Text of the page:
The Punic Wars In Livy's History Of Rome

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In History of Rome, Livy discusses the Punic Wars. In 218BC, Hannibal and the Carthaginians enter Italy in the hopes of taking Rome for themselves. In response, Rome elected Servilius and Flaminius as consuls to fight against Hannibal, and they were each given power over their own army to combat him. In order to gain knowledge of his enemy, Hannibal sends out scouts, who return with the knowledge that Flaminius has an “overbearing temper,” which he would use to his advantage by trying to anger Flaminius.1 The use of scouts is something Sun Tzu would have encourages, and he says “The end and aim of spying in all its five varieties is knowledge of the enemy,” because knowing the enemy is essential to winning a battle.2 Hannibal used the knowledge …show more content…

Fabius couldn't beat Hannibal if he tried fighting on Carthaginian terms, and him dragging out the war was hurting Hannibal more than it was him. Sun Tzu advises against keeping an army in action in enemy lands because “There is no instance of a country having benefited from prolonged warfare,” and for every day Hannibal sat in Rome waiting for an opportunity to attack, he wasted more resources and money.7 Had Fabius stayed in control of the Roman army, there's no doubt he would have triumphed over Hannibal. Although the Carthaginians successfully defeated Flaminius, they were not able to counter a general who actually knew not to fall for their tactical tricks. In Julius Caesar's Gallic Wars: Book 2, Caesar writes about the Gauls rebelling against the Romans. Caesar, who was part of the first triumvirate of Rome that also include Pompey and Crassus, evidently took the threat of revolution seriously enough that he immediately departed to put an end to it. Caesar is able to make many allies using diplomacy and intimidation, and according to him when the townspeople saw him coming, “the boys and the women from the wall, with outstretched hands, after their custom, begged peace from the …show more content…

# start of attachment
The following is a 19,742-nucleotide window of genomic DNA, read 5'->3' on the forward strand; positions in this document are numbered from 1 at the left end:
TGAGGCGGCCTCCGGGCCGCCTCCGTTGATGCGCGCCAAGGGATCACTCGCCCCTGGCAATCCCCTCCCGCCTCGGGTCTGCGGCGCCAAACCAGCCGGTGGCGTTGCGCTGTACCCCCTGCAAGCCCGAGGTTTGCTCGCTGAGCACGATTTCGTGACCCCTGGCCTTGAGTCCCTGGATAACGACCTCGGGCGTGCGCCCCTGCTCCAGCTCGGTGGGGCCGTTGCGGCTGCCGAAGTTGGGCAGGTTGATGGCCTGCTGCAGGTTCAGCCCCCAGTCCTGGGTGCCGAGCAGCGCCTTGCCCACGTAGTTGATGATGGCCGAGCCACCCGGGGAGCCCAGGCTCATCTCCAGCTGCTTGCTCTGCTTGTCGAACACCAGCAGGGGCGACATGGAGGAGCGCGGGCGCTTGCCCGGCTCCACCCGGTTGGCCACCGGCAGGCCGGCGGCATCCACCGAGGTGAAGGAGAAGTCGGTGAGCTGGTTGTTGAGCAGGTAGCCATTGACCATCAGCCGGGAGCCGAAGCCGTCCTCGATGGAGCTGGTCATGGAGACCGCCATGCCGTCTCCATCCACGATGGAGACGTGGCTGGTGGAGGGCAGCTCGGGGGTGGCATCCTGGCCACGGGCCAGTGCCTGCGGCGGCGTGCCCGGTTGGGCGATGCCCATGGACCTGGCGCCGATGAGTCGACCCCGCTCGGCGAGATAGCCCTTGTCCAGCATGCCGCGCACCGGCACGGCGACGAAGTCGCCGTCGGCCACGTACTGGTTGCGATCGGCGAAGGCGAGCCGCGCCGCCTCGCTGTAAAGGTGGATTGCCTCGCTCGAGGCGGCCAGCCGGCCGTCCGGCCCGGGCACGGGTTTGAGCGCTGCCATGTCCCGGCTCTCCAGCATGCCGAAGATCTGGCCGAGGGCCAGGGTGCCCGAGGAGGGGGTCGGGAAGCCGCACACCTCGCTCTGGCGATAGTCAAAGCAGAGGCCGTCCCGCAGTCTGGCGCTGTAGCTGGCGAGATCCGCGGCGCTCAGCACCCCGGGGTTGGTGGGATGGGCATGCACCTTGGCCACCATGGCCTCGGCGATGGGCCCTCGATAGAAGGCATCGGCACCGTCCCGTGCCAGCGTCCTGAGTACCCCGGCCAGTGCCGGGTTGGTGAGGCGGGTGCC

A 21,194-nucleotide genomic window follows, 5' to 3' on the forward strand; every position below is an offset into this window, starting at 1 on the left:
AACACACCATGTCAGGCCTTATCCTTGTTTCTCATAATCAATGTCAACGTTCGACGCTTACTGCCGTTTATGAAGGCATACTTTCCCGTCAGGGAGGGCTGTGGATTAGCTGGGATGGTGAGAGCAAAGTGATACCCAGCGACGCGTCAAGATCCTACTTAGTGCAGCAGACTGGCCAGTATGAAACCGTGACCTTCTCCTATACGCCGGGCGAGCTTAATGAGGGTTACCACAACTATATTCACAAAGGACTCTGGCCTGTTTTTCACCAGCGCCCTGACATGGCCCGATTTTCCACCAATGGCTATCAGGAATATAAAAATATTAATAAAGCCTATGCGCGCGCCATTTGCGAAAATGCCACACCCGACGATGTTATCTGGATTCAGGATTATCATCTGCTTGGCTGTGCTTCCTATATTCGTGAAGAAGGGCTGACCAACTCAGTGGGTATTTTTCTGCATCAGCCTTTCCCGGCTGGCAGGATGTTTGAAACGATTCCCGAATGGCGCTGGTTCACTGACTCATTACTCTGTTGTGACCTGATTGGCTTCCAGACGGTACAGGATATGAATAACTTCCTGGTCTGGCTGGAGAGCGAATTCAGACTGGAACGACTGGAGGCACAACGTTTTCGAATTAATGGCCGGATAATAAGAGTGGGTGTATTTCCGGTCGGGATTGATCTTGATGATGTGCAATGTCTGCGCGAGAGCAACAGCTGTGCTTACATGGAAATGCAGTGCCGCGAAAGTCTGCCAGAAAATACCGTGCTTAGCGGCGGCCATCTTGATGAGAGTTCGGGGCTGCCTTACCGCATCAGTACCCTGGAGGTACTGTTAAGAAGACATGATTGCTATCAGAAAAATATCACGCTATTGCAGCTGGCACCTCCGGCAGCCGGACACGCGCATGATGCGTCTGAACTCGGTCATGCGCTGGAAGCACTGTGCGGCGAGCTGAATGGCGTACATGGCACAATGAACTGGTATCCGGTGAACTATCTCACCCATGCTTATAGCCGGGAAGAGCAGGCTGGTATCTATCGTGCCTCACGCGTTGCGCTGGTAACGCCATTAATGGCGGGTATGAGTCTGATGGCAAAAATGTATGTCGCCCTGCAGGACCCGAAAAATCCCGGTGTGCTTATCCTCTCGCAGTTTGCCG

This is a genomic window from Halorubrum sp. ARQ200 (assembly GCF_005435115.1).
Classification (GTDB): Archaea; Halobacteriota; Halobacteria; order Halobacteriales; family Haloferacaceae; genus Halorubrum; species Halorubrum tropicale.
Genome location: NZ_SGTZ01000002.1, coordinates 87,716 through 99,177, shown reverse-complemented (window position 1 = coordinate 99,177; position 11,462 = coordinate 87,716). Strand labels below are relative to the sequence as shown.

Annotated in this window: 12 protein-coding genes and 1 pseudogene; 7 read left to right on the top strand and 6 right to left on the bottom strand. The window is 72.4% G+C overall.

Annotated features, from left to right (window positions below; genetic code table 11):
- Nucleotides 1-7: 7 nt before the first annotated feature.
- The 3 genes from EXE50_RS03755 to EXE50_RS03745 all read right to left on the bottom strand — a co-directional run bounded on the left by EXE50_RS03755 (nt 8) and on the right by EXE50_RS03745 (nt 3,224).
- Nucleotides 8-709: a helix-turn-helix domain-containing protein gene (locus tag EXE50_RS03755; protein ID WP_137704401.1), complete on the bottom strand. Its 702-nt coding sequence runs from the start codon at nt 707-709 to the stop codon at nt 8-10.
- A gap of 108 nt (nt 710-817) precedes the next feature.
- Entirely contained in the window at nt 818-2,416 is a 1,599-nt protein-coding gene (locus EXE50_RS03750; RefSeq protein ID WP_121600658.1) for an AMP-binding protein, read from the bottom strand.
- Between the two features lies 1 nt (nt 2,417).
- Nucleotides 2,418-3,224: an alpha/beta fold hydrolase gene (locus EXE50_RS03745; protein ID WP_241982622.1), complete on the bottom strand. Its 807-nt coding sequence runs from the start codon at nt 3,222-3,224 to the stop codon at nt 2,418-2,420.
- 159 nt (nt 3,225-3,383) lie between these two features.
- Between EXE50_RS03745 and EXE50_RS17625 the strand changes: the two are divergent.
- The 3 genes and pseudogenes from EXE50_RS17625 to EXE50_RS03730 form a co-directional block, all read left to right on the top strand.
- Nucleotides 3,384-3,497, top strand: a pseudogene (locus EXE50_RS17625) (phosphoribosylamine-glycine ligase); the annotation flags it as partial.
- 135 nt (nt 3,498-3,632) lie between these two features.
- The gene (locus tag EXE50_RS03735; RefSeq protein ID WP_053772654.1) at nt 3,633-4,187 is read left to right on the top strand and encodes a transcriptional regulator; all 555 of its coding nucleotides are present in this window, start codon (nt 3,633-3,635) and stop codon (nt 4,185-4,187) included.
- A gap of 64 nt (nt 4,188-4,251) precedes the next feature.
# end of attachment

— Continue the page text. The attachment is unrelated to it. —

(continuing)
Near the end of the war, Caesar and Vercingetorix face off in the town of Alesia. Vercingetorix had drawn all of his men back after losing the previous battles, and Caesar gave chase. Alesia is described as being “situated on the top of a hill, in a very lofty position, so that it did not appear likely to be taken, except by a regular siege.”12 So Caesar commands the Roman army to erect fortifications around Alesia, and then he writes “and having inclosed an area of fourteen miles, he constructed, against an external enemy, fortifications of the same kind in every respect,” meaning that not only did he blockade the city of Alesia, but he also fortified the area surrounding his army from the outside so that they could not be attacked by reinforcements.13 That was keen insight on his part, and although Sun Tzu doesn't necessarily approve of of sieges, he does say “not to besiege walled cities if it can possibly be avoided,” and in this situation it is necessary for Caesar to stop the Gaul's rebellion, so the siege can't be avoided.14 Caesar besieges Alesia, but he is smart about it, he makes the right choices, and he knows that his army can last that long, so Sun Tzu would have understood the situation. Caesar also writes that “Caesar, having selected a commanding situation, sees

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